TV as we know it will soon become a thing of the past. Our viewing experiences will transform into a combination of voice activation, customization, and virtual and augmented reality.
At ITU headquarters in Geneva, Switzerland last week, a workshop on “The Future of Cable TV” brought together experts and leaders in the field from around the globe to discuss the opportunities and challenges that lie ahead – and what’s next for Cable TV?
In his opening remarks, Matthias Kurth, Executive Chairman of Cable Europe, posed the following question to all participants: “Is [the competitive environment] a danger for the cable industry and companies, or an [opportunity] because cable infrastructure is still good and can be used?”
As infrastructure and connectivity will be key features for the future of digital TV services, it is essential that the technical standards, such as those developed by ITU, ensure seamless interoperability.
Current state of play
The global pay TV industry may be experiencing a period of disruption and competition, but ‘cord-cutting,’ to the surprise of many, has not spread, said Maria Rua Aguete, Executive Director of global information company IHS Markit. Traditional pay TV is still growing in all regions except North America, mainly due to high costs.
Over-the-top (OTT) media services such as Netflix and Amazon are spending billions to offer consumers unique content that complement pay TV and now affect the growth of Cable TV, especially in North America, said experts at the workshop. Still, Cable TV is growing in most other regions of the world, particularly in Asia, the Middle East and Africa, according to data presented by telecommunications operator KDDI Japan.
In Europe, cable operators reach more than half of European households as it is the technology most able to connect a large base of the population with high-speed access. Data presented by Mr. Kurth of Cable Europe shows that 26 markets in Europe have passed 119 million homes, with 56 million subscribers accessing TV via cable and 32 million subscribers connecting to the internet via cable.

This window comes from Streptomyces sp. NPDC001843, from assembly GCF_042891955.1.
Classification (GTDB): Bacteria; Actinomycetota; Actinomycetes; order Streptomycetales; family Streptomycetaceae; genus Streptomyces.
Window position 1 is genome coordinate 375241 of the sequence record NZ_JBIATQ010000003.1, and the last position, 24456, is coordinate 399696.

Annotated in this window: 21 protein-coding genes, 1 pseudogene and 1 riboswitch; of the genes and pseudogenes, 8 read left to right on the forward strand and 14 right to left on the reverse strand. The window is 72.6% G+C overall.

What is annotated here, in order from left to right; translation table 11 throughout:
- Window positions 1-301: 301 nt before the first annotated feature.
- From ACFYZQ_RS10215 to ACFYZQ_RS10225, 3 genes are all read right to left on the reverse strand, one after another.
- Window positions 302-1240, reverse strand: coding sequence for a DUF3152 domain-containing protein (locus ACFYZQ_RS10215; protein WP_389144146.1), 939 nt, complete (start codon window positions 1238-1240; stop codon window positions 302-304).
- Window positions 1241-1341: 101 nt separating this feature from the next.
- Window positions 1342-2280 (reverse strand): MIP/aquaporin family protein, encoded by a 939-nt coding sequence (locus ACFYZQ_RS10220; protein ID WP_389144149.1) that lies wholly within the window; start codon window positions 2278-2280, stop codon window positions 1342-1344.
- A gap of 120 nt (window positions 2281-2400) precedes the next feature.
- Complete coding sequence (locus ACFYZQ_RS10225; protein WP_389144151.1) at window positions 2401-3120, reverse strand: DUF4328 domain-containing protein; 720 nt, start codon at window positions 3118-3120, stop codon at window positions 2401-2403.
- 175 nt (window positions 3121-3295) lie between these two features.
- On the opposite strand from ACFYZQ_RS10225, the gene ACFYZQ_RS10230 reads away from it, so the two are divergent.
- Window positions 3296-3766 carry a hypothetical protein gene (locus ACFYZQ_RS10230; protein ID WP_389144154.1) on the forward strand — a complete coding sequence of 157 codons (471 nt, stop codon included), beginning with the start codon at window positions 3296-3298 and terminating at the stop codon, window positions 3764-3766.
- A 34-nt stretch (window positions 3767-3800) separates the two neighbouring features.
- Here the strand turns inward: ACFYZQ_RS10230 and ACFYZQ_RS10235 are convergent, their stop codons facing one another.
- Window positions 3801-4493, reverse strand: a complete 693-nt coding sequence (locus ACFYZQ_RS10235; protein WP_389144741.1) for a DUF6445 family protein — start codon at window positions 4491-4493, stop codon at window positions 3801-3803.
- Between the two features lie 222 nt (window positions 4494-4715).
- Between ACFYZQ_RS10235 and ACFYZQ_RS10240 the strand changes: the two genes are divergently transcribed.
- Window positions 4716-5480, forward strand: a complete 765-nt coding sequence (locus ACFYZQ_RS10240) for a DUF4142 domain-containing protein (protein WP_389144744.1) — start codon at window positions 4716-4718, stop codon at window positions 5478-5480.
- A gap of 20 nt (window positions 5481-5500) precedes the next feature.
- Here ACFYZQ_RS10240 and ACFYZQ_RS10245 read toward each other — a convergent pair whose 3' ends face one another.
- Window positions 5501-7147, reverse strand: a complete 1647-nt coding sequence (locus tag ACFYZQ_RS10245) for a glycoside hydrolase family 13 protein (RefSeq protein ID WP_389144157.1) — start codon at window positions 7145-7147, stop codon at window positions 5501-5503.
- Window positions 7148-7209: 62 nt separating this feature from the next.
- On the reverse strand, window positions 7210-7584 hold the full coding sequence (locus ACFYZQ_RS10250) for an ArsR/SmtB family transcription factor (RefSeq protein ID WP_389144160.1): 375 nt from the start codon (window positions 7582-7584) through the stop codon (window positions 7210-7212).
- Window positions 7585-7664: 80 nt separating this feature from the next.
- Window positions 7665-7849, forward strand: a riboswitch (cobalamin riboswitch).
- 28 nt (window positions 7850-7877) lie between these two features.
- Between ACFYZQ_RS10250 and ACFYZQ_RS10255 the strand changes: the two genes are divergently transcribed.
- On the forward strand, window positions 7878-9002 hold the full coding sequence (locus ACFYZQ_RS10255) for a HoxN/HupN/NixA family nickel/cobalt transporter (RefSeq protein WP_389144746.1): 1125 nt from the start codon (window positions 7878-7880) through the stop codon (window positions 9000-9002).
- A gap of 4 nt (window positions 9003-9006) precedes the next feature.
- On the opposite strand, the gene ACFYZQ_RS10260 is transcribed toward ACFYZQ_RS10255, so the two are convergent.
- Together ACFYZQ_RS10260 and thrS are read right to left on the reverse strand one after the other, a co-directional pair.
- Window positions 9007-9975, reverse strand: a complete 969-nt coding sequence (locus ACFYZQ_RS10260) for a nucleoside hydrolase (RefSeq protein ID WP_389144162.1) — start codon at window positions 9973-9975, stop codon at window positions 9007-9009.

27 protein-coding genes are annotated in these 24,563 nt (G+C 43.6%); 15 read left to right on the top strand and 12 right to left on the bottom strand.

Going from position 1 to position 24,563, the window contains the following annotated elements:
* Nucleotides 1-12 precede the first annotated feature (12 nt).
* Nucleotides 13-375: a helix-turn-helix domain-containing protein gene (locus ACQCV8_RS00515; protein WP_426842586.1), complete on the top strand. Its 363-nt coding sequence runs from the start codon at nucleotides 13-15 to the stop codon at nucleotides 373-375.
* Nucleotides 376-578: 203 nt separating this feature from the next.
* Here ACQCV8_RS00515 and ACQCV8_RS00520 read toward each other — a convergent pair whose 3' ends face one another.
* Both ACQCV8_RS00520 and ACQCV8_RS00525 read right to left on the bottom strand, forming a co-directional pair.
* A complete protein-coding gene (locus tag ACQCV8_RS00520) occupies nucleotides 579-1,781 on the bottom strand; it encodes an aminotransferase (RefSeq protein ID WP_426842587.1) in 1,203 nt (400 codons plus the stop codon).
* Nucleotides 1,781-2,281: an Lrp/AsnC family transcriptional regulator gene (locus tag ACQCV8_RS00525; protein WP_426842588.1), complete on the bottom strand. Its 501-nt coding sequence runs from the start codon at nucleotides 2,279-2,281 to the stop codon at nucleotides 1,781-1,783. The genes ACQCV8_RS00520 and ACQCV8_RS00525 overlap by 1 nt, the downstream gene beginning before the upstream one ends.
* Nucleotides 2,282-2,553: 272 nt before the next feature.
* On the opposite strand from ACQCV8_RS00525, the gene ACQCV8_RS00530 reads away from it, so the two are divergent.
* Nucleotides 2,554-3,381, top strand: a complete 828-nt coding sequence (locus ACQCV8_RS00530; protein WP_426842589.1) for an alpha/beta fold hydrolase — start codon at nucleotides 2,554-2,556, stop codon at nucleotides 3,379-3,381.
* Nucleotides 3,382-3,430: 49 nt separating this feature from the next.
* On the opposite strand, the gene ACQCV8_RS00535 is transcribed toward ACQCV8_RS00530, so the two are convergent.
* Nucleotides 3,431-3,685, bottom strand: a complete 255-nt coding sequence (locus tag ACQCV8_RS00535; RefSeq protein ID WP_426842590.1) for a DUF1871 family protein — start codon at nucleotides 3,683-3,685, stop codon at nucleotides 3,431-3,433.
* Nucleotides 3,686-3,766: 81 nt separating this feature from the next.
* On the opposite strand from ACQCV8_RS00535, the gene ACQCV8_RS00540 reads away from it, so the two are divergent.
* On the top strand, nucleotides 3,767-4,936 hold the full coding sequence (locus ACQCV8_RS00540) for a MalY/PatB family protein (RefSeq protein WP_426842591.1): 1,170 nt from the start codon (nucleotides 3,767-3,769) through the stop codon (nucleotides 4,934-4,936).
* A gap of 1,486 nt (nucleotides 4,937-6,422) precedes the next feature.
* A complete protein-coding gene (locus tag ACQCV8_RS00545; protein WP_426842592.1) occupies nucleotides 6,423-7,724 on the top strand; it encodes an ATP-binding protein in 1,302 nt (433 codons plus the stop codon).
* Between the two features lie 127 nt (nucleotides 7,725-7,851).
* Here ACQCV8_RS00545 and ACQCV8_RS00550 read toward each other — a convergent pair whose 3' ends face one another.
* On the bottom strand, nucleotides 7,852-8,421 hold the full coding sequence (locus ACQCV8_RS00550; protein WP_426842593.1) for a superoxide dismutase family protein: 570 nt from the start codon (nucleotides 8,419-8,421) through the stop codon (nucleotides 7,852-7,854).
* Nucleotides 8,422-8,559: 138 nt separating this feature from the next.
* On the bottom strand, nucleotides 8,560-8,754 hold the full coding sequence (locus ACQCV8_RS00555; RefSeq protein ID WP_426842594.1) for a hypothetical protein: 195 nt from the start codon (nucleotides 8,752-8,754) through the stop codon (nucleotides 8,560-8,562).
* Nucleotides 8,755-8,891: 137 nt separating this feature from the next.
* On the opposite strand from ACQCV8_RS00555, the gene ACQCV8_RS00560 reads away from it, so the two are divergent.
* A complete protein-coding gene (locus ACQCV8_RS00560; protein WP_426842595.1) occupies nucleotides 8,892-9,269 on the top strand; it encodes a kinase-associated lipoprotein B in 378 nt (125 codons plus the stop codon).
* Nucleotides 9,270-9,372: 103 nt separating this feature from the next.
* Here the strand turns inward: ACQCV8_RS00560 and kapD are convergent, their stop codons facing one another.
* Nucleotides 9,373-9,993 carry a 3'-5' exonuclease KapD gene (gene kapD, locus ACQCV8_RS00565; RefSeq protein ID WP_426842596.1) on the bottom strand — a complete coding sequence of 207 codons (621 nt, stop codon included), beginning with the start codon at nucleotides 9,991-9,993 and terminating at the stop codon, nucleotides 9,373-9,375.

What is ITU’s role?
The workshop is itself a response to the request made by ITU Membership under the Europe Regional Initiative approved by The World Telecommunication Development Conference (WTDC-17) on “Broadband Infrastructure, Broadcasting and Spectrum Management,” whereby assistance is to be provided to countries in need on the assessment of dynamics, challenges and opportunities of diverse broadband technologies across Europe, including Cable TV.
Core activities of ITU related to Cable TV include technical standardization and assistance in the development of Cable TV markets. In this regard, ITU-T Study Group 9 has been developing international standards on cable television technology for over 20 years. The efficient collaboration of relevant standards bodies and responsible regulatory authorities will be a key determinant of the Cable TV industry’s success in introducing new and innovative services, agreed workshop participants.
Other study groups of ITU-D and ITU-R relevant to the Future Cable TV include: ITU-D Study Group 1 ‘Enabling Environment for the Development of Telecommunications/ICTs’ which supports National telecommunication/ICT policy, regulatory, technical and strategy development to best enable countries to benefit from the impetus of telecommunications/ICTs; ITU-D Study Group 2 ‘ICT Services and Applications for the Promotion of Sustainable Development’ which supports the implementation of conformance and interoperability testing for telecommunication/ICT devices and equipment and supporting sustainable development; and ITU IRG-IBB ‘Intersector Rapporteur Group on Integrated Broadcast Broadband’ which is responsible for the coordination of the standardization work of the ITU-T and ITU-R groups.
The workshop called for ITU to leverage its diverse membership to encourage collaboration among all Cable TV stakeholders, across the public and private sector, as well as developed and developing countries.
“ITU is the most suitable environment where discussion about future of Cable TV can take place” – Sorin Mihai Grindeanu, President, ANCOM Romania
What’s next for Cable TV?
As Cable TV technologies continue to evolve, trends in the near future will focus on 5G, artificial intelligence (AI) and the internet of things (IoT).
Nicolas Fortineau, Director of Product Development at international cable company Liberty Global, indicated that augmented and virtual reality, voice activation and smart homes will soon make their way into our daily lives and so it will become increasingly important to meet the different needs of every consumer and build an ecosystem around them in which everything works.
Even though the emergence of new offerings from content providers – such as ITU member Disney’s recently announced streaming service set to launch in 2019 – will undoubtedly present challenges for Cable TV, there will still be plenty of opportunities.
The European Broadcasting Union, along with all other participants, concluded that with a move from network-centric to more consumer-centric thinking, the creation of relevant local content, co-investment and working together to leverage existing infrastructure, the future of Cable TV looks promising.
By Carolina Euceda, ITU News
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